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Bound With Culture

Team Mojarto 27th Apr 2020

Ragini Siruguri, designer for Tara Books and self-isolating at the Tara Books Building in Chennai, recently hosted a live session on Instagram on printmaking

We often take the process of printing for granted, imagining pages and prints simply flying out of a machine. However, Ragini Siruguri, designer for Tara Books, brought our attention back to the various processes that constitute the printmaking process, something that Tara Books have been immersed in over the past many years.

An example of a digital print

An example of a digital print

The session began with Ragini talking about the most commercial options in the market – digital and offset printing. The simple one page print in CMYK (Cyan, Magenta, Yellow, and blacK or Key) would result in a digital print, whereas, offset printing would involve rather large printers that rolled each colour coded blanket of CMYK separately to produce a composite print. Pausing her explanation to address queries alongside, she answered the question of why CMYK and not RGB? ‘RGB is essentially a mixture of red, green and blue light not ink, but CMYK is cyan ink, magenta ink, yellow ink and black ink. So anytime you are looking at colours on a screen, say you are designing a website you would use RGB colours, but if you’re using something for print, you will use CMYK.’ Addressing the difference between handmade processes and digital ones from the start was an excellent way to reach out to the audience as the familiarity towards the digital today is more than the familiarity towards a handmade process. The session progressed more towards the beauty of tactile printing and the reason why hand-printing was more effective in terms of the vision of Tara Books itself.

Hick!, an example of risograph printing

Hick!, an example of risograph printing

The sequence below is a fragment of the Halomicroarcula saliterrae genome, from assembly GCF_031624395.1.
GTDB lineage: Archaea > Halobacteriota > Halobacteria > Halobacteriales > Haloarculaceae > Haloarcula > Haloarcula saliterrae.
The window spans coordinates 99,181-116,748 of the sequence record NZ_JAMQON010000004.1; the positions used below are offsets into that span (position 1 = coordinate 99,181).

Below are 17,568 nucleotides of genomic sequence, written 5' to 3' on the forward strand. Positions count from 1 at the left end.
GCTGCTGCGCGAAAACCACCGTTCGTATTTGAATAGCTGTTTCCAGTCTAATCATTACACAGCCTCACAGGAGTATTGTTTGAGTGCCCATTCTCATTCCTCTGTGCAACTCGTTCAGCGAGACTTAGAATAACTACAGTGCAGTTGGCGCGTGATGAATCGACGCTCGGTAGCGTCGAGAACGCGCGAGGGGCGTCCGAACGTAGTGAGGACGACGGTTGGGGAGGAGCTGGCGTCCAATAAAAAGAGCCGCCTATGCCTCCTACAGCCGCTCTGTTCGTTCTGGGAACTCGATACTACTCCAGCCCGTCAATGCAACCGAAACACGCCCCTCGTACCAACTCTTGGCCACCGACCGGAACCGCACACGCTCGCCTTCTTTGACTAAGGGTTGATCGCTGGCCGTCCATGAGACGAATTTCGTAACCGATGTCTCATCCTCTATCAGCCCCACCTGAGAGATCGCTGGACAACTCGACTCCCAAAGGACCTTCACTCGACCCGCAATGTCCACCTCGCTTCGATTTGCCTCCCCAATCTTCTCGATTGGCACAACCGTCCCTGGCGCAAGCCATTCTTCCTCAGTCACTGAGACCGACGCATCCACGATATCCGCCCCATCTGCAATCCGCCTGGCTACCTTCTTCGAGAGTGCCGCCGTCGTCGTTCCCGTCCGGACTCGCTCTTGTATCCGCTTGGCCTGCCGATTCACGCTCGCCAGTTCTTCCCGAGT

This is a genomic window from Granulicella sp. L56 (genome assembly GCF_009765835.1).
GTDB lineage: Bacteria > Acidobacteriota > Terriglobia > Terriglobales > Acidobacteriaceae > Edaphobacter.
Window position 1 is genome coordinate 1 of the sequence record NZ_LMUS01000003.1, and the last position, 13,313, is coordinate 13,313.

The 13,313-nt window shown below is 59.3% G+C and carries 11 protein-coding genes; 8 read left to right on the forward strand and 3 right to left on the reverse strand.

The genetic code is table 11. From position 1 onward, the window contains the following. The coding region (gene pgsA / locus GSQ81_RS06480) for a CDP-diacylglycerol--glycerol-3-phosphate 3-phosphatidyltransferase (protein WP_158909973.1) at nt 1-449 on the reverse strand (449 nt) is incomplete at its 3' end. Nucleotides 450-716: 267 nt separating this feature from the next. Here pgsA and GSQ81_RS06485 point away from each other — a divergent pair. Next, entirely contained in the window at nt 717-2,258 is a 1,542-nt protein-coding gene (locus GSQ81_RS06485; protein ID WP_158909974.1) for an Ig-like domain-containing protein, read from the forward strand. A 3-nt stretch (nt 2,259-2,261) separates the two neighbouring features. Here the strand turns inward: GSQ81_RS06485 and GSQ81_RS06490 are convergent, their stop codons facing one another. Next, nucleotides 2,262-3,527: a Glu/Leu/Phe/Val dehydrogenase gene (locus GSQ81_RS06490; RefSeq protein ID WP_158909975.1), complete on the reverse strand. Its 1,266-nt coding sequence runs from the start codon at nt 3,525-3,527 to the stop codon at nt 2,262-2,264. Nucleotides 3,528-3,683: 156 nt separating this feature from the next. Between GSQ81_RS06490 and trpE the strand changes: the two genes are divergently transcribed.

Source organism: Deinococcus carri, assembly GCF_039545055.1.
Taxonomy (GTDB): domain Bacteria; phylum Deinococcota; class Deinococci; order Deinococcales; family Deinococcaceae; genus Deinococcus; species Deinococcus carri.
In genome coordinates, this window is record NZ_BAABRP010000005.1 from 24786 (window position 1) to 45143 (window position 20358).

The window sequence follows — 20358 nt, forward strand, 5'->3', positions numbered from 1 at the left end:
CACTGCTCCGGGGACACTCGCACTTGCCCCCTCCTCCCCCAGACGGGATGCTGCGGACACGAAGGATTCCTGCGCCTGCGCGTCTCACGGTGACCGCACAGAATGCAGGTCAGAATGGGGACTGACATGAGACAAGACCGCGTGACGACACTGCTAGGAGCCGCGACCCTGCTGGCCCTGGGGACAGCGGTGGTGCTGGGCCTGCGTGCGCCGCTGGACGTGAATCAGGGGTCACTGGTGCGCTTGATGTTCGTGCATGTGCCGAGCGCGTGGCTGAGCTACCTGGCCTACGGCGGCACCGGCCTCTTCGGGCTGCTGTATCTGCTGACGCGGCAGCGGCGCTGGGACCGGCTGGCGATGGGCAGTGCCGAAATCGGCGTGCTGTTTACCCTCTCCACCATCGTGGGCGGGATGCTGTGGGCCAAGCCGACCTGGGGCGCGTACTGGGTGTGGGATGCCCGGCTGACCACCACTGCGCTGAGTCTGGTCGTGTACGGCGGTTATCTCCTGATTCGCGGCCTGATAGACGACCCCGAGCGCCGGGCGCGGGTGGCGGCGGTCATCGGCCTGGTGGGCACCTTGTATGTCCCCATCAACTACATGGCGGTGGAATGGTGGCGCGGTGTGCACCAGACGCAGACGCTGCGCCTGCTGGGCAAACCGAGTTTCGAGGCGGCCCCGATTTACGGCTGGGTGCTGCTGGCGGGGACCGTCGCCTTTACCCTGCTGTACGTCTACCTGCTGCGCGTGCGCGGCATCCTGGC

Often, their books came about by chance, and rather organically, which made the passion for the craft that much richer. Perhaps the visuals that were most fascinating were that of the textile-printed books that used the ‘Mata ni Pachedi’ painting technique. As a way of connecting with the Goddess herself, this folk art originated in Gujarat. The format of the book could even be compared to the altar panels that one observes in the medieval times of Europe. Opening up to reveal a spiritual homage to their respective Gods and Goddesses, it is incredible that the traditions were so well reflected in such a brief session.

Mata ni Pachedi, textile print made in collaboration with artist Jagdish Chitara

Mata ni Pachedi, textile print made in collaboration with artist Jagdish Chitara

‘We believe that they are more than books, they are cultural objects,’ is a powerful idea, one that powers Tara’s vision, where the celebration of the local and connection with the global narrative is exquisite. In this session alone, the effort of a team, the insight of the artisan as well as the love for both traditional and graceful visuals was all so visible, and all so magically combined to create that singular Tara book.

 

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